Web Toolbar by Wibiya
 
 
 

GL PROFILES

More Friends = More Fun

 
 

GL
Tweets !

7 HOURS AGO 20 mistakes that are totally okay to make: http://t.co/Sp1LN2IZbg pic.twitter.com/ERZCCB5NB7

8 HOURS AGO This sweetie pulled his girl out of a sticky sitch! Check it out here: http://t.co/ocvGSizhUu pic.twitter.com/4wg8CBDbhG

8 HOURS AGO RT @MaddieandTae: You don't have to leave your side of town to turn up our new acoustic video at http://t.co/Oz836Tzayo! @girlslifemag 🌃

 

sponsored links

What is meningitis and why is it so scary?


Every so often, a story hits the news with one big weird word in the headline: meningitis. Right now, two big-time U.S. universities, University of California-Santa Barbara and Princeton University, are trying to contain an outbreak of the swift-moving disease. But what is it, exactly?

 

Meningitis is the inflammation of the membranes that surround the brain and spinal cord. It can be caused by a virus or by bacteria. The viral kind is more common and much less serious than the bacterial variety. It’s the bacterial meningitis that you hear about in the news. It evolves quickly, which is part of what makes it so dangerous. Symptoms are similar to those of the flu. In older kids, a combination of the following symptoms is something to call a doc about: a stiff neck, severe pain and aches in your back and joints, sleepiness or confusion, a bad headache, sensitivity to light, very cold hands and feet, shivering, rapid breathing and red or purple spots on the skin that do not fade when you press on them.

 

The illness needs to be treated quickly and aggressively—that’s why, if you’re not feeling so hot and you have a combination of the above symptoms, you should get Mom or Dad, or even the babysitter if they aren’t home, to call your doctor ASAP. Treatment starts with antibiotics and can also include corticosteroids (to control pressure caused by the inflammation) and acetaminophen (to lower a fever).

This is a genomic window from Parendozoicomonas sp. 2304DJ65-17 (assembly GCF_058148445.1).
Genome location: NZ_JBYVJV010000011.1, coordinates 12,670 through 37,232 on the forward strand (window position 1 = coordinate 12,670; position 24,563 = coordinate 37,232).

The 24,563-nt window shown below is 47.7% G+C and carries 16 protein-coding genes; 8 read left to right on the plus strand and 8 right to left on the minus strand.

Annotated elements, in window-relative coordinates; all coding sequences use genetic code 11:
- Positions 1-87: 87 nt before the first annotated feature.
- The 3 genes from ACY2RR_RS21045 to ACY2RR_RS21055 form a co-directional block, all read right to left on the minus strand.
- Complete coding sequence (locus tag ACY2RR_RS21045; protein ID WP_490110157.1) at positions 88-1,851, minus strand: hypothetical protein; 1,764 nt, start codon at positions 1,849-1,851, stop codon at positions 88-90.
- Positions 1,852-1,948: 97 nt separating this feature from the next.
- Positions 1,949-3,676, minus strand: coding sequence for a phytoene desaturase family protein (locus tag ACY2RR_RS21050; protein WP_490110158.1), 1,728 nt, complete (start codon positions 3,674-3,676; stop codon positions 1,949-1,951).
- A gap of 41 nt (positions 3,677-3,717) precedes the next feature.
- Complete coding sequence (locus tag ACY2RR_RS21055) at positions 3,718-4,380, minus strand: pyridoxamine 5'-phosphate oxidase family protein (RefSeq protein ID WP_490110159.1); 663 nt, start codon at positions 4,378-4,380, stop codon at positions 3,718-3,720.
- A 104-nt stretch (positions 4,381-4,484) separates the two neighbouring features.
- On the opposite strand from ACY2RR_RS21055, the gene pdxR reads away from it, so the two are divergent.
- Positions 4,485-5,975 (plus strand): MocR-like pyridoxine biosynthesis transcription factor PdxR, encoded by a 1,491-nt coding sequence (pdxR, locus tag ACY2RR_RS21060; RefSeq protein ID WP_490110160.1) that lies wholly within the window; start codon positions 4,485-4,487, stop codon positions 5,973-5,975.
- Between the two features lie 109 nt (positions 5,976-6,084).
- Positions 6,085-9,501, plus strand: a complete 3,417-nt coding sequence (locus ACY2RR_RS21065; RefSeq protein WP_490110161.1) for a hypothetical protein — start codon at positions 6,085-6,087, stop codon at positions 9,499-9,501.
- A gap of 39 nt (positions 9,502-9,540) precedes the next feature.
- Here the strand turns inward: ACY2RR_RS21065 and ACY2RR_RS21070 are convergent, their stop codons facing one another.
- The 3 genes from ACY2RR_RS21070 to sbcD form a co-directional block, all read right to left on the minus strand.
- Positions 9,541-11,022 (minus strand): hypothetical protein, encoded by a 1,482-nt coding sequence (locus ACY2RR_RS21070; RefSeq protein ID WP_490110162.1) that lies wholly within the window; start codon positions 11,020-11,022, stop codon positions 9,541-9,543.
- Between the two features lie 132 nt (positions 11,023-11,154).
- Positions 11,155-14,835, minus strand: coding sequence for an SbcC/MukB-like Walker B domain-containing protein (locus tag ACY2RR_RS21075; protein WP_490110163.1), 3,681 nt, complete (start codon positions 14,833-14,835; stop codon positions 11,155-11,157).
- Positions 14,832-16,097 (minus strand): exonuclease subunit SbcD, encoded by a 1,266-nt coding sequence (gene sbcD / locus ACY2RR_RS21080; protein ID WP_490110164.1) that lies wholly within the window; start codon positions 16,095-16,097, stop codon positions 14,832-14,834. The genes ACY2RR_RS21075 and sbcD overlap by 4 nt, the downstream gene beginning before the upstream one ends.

Most kids today are vaccinated against some strains of meningitis, but that doesn’t mean they’re immune. It spreads easily through nasal secretions (nice thought, right?), making it pretty darn cinchy to pass along come cold season.

 

The easiest way to stay healthy, therefore, is to take the same precautions you would against the flu: Wash your hands, get plenty of sleep, don’t share your food and drink with other people (especially sickies), sanitize surfaces like cell phones regularly and eat well.

 

For more information on meningitis, head on over to Medical News Today.

 

Love this post? You’ll heart these too…

+ Dig in this season without packing on the pounds

+ Shh! Secret Santa gifts under $10

+ Handle holiday stress like it's nothing

 

WIN BIG! Tell us what you want to see next year in GL—and score a big prize!

GL GIVEAWAY! Watch your shows in style with a 40“ LCD HDTV.

 

BY BRITTANY TAYLOR ON 12/4/2013 7:15:00 PM

POSTED IN , , ,

< PREVIOUS   NEXT >   
comments powered by Disqus
Start a 30-Day Challenge! Vow to pick an exercise routine and stick with it for a full 30 days. Trust us, you’ll love the emotional and physical results!
 
If you could have an exotic animal as a pet, what kind would you want?



 
 
X

Tight, hip-hugging jeans are hazardous to your health.

Win VIP back-to-school swag with GL's Backstage Pass giveaway!

 

 

We rounded up the best back-to-school books and the most exciting new games—and you could win 'em all! Just CLICK HERE to enter.

 
Posts From Our Friends

sponsored links